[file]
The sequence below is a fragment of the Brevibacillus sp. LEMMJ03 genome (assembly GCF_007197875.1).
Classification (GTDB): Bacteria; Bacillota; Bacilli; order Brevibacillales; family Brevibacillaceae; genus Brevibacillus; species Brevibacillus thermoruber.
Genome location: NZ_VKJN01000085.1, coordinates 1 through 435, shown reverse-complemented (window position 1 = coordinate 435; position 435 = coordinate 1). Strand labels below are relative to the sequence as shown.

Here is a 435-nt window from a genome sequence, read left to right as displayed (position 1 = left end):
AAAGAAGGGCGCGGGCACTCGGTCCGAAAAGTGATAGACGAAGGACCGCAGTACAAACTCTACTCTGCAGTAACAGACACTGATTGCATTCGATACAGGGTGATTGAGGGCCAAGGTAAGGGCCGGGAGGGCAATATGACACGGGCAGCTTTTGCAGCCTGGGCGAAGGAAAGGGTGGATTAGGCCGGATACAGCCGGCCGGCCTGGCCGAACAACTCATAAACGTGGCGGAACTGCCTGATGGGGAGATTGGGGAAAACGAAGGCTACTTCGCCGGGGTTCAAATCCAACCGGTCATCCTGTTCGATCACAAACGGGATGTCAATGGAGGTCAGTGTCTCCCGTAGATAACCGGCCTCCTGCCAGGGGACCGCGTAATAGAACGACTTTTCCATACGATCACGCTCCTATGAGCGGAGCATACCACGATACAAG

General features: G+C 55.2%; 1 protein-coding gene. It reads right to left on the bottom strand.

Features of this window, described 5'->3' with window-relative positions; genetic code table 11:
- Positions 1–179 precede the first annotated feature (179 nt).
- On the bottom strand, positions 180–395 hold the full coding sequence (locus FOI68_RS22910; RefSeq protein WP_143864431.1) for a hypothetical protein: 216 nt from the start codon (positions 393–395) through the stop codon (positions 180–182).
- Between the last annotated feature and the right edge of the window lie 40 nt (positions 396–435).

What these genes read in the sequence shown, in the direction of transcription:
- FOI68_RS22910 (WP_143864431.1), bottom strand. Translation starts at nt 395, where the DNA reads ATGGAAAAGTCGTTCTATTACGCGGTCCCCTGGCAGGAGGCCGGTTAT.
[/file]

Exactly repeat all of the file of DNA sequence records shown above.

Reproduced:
The sequence below is a fragment of the Brevibacillus sp. LEMMJ03 genome (assembly GCF_007197875.1).
Classification (GTDB): Bacteria; Bacillota; Bacilli; order Brevibacillales; family Brevibacillaceae; genus Brevibacillus; species Brevibacillus thermoruber.
Genome location: NZ_VKJN01000085.1, coordinates 1 through 435, shown reverse-complemented (window position 1 = coordinate 435; position 435 = coordinate 1). Strand labels below are relative to the sequence as shown.

Here is a 435-nt window from a genome sequence, read left to right as displayed (position 1 = left end):
AAAGAAGGGCGCGGGCACTCGGTCCGAAAAGTGATAGACGAAGGACCGCAGTACAAACTCTACTCTGCAGTAACAGACACTGATTGCATTCGATACAGGGTGATTGAGGGCCAAGGTAAGGGCCGGGAGGGCAATATGACACGGGCAGCTTTTGCAGCCTGGGCGAAGGAAAGGGTGGATTAGGCCGGATACAGCCGGCCGGCCTGGCCGAACAACTCATAAACGTGGCGGAACTGCCTGATGGGGAGATTGGGGAAAACGAAGGCTACTTCGCCGGGGTTCAAATCCAACCGGTCATCCTGTTCGATCACAAACGGGATGTCAATGGAGGTCAGTGTCTCCCGTAGATAACCGGCCTCCTGCCAGGGGACCGCGTAATAGAACGACTTTTCCATACGATCACGCTCCTATGAGCGGAGCATACCACGATACAAG

General features: G+C 55.2%; 1 protein-coding gene. It reads right to left on the bottom strand.

Features of this window, described 5'->3' with window-relative positions; genetic code table 11:
- Positions 1–179 precede the first annotated feature (179 nt).
- On the bottom strand, positions 180–395 hold the full coding sequence (locus FOI68_RS22910; RefSeq protein WP_143864431.1) for a hypothetical protein: 216 nt from the start codon (positions 393–395) through the stop codon (positions 180–182).
- Between the last annotated feature and the right edge of the window lie 40 nt (positions 396–435).

What these genes read in the sequence shown, in the direction of transcription:
- FOI68_RS22910 (WP_143864431.1), bottom strand. Translation starts at nt 395, where the DNA reads ATGGAAAAGTCGTTCTATTACGCGGTCCCCTGGCAGGAGGCCGGTTAT.